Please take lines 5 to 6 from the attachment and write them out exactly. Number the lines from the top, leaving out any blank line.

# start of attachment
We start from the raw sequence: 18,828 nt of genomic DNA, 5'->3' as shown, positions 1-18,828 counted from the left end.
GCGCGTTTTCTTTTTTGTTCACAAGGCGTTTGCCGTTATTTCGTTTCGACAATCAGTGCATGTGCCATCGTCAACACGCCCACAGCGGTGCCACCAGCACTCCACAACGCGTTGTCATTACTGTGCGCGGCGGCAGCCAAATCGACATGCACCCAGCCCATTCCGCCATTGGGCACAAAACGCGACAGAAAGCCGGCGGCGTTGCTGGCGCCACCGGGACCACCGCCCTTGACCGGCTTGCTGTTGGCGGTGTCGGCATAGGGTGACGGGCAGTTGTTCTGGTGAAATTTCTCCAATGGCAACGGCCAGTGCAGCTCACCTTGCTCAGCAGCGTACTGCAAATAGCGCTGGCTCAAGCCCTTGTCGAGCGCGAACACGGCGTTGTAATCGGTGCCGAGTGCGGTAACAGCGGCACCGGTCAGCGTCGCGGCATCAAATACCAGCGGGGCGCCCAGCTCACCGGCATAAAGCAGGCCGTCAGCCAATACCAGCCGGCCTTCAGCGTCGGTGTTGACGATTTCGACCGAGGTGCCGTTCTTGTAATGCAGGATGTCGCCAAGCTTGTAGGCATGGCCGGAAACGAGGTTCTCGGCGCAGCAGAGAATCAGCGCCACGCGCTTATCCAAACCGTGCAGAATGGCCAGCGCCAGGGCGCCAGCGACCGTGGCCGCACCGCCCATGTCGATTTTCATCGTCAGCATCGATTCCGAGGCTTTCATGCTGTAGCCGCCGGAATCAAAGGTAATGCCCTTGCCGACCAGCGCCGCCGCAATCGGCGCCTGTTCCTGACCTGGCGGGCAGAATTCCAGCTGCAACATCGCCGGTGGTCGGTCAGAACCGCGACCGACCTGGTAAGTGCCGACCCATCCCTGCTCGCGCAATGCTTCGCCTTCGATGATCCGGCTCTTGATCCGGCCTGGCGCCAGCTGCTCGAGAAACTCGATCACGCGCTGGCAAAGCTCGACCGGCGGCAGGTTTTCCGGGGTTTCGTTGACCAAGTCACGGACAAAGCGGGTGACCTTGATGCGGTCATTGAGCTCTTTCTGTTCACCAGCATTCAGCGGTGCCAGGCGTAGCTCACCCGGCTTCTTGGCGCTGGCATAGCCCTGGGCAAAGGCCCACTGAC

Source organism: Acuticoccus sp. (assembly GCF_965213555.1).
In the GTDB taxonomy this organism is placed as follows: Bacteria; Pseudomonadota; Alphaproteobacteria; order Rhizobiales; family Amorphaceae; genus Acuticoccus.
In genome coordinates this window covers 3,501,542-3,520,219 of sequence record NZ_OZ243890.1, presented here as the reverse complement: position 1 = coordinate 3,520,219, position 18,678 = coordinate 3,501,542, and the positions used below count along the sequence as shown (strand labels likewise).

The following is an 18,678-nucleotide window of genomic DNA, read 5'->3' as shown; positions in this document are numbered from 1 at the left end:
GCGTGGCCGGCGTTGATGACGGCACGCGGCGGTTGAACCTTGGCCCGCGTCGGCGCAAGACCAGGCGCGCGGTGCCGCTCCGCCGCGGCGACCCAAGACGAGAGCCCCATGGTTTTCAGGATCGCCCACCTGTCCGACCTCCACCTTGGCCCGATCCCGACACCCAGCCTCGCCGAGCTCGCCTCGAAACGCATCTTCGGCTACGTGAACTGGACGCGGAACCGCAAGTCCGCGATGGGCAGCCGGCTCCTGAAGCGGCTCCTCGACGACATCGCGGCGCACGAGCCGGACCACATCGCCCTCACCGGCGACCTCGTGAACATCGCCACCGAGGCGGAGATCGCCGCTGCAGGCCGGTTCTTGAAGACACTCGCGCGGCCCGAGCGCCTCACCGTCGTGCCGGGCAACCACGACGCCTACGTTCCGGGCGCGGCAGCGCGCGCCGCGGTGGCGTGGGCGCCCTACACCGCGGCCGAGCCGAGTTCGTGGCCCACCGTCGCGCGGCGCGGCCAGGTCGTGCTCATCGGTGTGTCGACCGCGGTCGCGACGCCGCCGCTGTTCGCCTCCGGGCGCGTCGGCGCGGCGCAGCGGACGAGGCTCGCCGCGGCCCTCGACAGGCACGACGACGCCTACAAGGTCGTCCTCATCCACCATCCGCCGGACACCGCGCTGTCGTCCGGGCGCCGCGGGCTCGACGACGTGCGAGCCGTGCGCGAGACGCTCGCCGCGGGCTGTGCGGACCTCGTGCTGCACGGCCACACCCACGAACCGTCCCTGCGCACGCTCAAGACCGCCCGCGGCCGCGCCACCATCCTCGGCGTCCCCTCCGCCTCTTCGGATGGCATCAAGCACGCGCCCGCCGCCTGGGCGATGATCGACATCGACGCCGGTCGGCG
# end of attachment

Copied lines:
In genome coordinates this window covers 3,501,542-3,520,219 of sequence record NZ_OZ243890.1, presented here as the reverse complement: position 1 = coordinate 3,520,219, position 18,678 = coordinate 3,501,542, and the positions used below count along the sequence as shown (strand labels likewise).

The following is an 18,678-nucleotide window of genomic DNA, read 5'->3' as shown; positions in this document are numbered from 1 at the left end: